As the fall semester begins, thousands of students will return to campuses that have taken the unusual step of abandoning their Covid-19 vaccination mandate.
Their reasoning still reflects the difficult realities of a policy once seen as critical to “returning normalcy” on college campuses. While few colleges have gone so far as to rescind existing mandates, the changed rules are part of a trend toward more relaxed Covid-19 protocols. throughout higher education. And they reflect a country going back to normal with fewer vaccine mandates, not more.
For some colleges, changes in state law and policy forced it.
Grinnell College was the only college in Iowa to require students to be immunized against Covid-19 when state lawmakers passed laws banning such requirements at all licensed child care centers and public and private schools and colleges until 2029. Now said Ellen de Graffenreid. , Grinnell’s vice president of communications and marketing: “We’re doing the best we can with the environment we have.” For example, according to him, there are high-quality masks required indoors during the first two weeks of the fall semester, recognizing that students can become infected while traveling on campus.
When Glenn Youngkin became governor of Virginia in January, he signed an executive order ending vaccination mandates for state employees, including those at public colleges. The vaccination requirement was “harmful to their personal liberties and personal privacy.” the executive order reads. Weeks later, another newly elected Republican, Attorney General Jason Miyares, issued a legal opinion arguing that public colleges also cannot force their students to get vaccinated against Covid. In response, George Mason University, the University of Virginia, and Virginia Tech, among otherscompleted their claims.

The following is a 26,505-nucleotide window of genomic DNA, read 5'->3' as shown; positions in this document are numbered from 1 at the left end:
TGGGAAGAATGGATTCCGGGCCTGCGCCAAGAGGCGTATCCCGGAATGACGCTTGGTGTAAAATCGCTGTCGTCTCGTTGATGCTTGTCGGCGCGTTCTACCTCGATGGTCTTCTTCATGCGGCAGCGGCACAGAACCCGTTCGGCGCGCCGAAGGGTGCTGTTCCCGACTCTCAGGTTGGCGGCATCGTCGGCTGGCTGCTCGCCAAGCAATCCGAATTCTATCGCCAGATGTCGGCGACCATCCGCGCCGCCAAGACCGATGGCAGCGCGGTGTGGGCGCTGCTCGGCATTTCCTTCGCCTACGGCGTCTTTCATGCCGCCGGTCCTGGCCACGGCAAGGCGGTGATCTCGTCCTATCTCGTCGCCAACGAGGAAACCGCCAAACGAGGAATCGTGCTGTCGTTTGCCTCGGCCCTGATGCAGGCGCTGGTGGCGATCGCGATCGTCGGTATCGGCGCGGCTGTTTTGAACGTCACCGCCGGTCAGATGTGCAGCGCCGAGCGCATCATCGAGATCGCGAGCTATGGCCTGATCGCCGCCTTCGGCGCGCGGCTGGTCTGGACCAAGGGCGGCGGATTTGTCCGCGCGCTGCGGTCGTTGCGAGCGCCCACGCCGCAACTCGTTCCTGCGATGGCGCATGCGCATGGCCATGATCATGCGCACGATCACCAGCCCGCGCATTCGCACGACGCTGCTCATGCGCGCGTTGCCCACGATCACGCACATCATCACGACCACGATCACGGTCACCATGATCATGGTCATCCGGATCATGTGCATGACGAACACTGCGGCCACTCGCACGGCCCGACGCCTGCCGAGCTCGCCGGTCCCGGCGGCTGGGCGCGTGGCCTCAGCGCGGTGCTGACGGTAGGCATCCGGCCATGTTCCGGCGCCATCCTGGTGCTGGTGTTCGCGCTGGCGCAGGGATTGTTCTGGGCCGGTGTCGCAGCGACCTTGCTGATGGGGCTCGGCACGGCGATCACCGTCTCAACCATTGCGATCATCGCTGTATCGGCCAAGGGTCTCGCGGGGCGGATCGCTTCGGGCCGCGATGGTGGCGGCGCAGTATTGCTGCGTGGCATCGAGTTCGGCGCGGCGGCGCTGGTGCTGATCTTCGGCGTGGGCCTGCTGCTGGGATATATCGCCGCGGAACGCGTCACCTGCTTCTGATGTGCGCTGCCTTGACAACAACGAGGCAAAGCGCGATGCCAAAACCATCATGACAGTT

Other colleges dropped their mandates of their own volition, without legal pressure. They pointed to other obstacles.
Salt Lake Community College leaders decided to end the claim on their campus in April hospitalizations and deaths In January 2022, COVID-19 infections in the surrounding county had fallen sharply from all-time highs. Administration of the claim had been difficult, especially with exceptions, required by state law, to accommodate medical needs and personal beliefs, said Charles W. Lepper, vice president for student affairs. In addition, managers noticed after a while that the vaccination rate of students and staff had dropped. The mandate, with its generous exemptions, didn’t force more people to shoot because the mandate did often can.
At first glance, the University of Hawaii system may be a surprising entry on the list of colleges that are voluntarily abandoning their mandates. Hawaii is one more vaccinated countries and maintained strict vaccine or test requirements for visitors until March 2022. However, when it was revoked, the mandate of the university system was also lost.